New York

Focus: “Abstraction in the Twentieth Century: Total Risk, Freedom, Discipline”

Why is it that one comes out of “Abstraction in the Twentieth Century: Total Risk, Freedom, Discipline” with the somewhat depressed feeling of having nothing to say, nothing in particular? Perhaps the answer lies in the program of the show, that is, in the meager hint of such a program offered by Mark Rosenthal, its curator, in the introduction to the lengthy accompanying catalogue: “My aim is to present the kind of overview of this century of abstraction that an art historian living a hundred years from now might write—that is, to imagine having the increased perspective and objectivity that time is alleged to impart to the retrospective observer.” True, Rosenthal immediately qualifies this goal (“it is impossible to pretend that complete impartiality is possible”), yet he still holds to it as the position that has, however imperfectly, governed his approach. It is thus not by chance that, despite having seen some great works of art, one comes out of the show oddly detached and slightly bored, as if having just read an encyclopedia entry on the topic of abstract art (or rather, since the future has been invoked, as if having distractedly played with such an entry on the Web). This show is a perfect example of what Barnett Newman has stigmatized in his famous appeal “For Impassionate Criticism”: it is (and aims at being) “neutral, dispassionate, ‘scientific!’” It’s hard to become sanguine about it—except to criticize the absence not only of sanguinity but also of rigor: the exhibition lacks an edge and is amorphous, neither good nor atrocious, just bland. Contrary to the title (borrowed from Eva Hesse, not always great with words), it takes no risks, frees itself from none of the clichés regarding its topic, and surprisingly lacks “discipline.”

“Abstraction in the Twentieth Century” is not strictly historical, which would have been fine by me had some other kind of structuring principles been at work. But given the show’s “survey” approach, one wonders why the benefits of chronology (its appearance of neutrality) were discarded at the outset.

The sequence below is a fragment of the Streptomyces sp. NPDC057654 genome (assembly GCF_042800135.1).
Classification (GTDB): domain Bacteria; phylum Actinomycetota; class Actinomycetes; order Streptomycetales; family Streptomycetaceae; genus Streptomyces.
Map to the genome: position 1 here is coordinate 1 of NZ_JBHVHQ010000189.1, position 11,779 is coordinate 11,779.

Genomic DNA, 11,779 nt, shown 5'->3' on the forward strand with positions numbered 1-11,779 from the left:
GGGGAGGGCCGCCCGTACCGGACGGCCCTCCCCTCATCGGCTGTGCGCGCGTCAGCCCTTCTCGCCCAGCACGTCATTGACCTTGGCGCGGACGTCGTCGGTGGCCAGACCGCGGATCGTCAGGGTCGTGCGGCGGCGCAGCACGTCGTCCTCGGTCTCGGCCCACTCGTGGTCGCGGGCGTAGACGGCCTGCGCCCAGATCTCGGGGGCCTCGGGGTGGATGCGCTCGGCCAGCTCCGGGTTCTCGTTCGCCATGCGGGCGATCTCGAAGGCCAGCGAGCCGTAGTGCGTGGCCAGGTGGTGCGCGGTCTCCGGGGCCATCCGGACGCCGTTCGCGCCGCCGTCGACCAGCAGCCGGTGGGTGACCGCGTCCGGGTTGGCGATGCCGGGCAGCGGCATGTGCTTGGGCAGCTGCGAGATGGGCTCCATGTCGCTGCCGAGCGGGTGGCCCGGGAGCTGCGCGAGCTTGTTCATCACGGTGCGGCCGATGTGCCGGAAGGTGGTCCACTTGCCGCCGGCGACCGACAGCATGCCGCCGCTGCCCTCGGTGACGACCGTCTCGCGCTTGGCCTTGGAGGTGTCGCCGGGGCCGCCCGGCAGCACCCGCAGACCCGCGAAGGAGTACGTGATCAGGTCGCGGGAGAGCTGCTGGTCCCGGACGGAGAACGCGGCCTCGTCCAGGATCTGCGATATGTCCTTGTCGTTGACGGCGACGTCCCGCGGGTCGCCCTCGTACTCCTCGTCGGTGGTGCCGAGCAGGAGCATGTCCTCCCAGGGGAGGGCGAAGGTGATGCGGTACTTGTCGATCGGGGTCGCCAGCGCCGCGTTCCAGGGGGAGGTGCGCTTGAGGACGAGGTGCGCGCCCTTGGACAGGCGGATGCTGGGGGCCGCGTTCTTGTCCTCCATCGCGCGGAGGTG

It begins with three works by Richard Serra. Why not? Though they are a bit lost in the ground-floor space of the “rotunda,” it’s not a bad idea to start with works that were intended as critiques of what Serra has called “institutional abstract art,” and to question the very consistency of a generic term like “abstraction”—for these works are nothing but concrete, laying bare the very process of their formation as the site of their meaning (the precarious equilibrium of One Ton Prop [House of Cards], 1969, for example, highlights the very condition of gravity that Modernist sculpture had, on the whole, repressed). Then follows a large room with a group of Kandinskys and a reconstruction of Vladimir Tatlin’s tower of 1920. Again, why not? The Kandinskys are not all first-rate (one would have wished for more 1912 examples) and the Tatlin reconstruction is plain hideous (not to speak of its puny size in this enormous room with a cathedral ceiling: a bibelot hardly bringing to mind what was conceived as a Monument to the Third International). But at least there seems to be some opposition at play: the romantic artist wanting to express his Gefühl, conceiving his work as a seismograph of his soul (to which he wants us to gain some access), and the father of Constructivism, for whom such a display of “bourgeois” individualism was preposterous, and who thought of his art as a semaphore for the new collective society (it was Tatlin’s heirs, after all, who ousted Kandinsky from the Soviet institutions and sent him back to the capitalist West).

At this point, one is at a crossroads: either carrying high expectations (it’s hard to imagine a curator grouping Kandinsky and Tatlin without a purpose) or beginning to shiver (the rhetoric of the wall text can lead to pessimism: “The nonreferentiality of abstract art requires the viewer to plumb new emotional reservoirs in order to absorb and to be touched by it”).

Kasimir Malevich comes next, an appropriate move. But with the absence of any of the noncompositional masterpieces from the inaugural “0.10” show of 1915 (no Black Square, no Red Square, no Black Cross), and the choice of the mediocre Black Cross on Red Oval of 1927, one begins to wonder whether a case is being made for entirely dissociating Malevich from the long tradition of “analytic painting” that came out of his work. Again, why not? Malevich is contradictory enough, and there is more than one way to read his production. But then again, why not dot one’s i’s about one’s interpretation?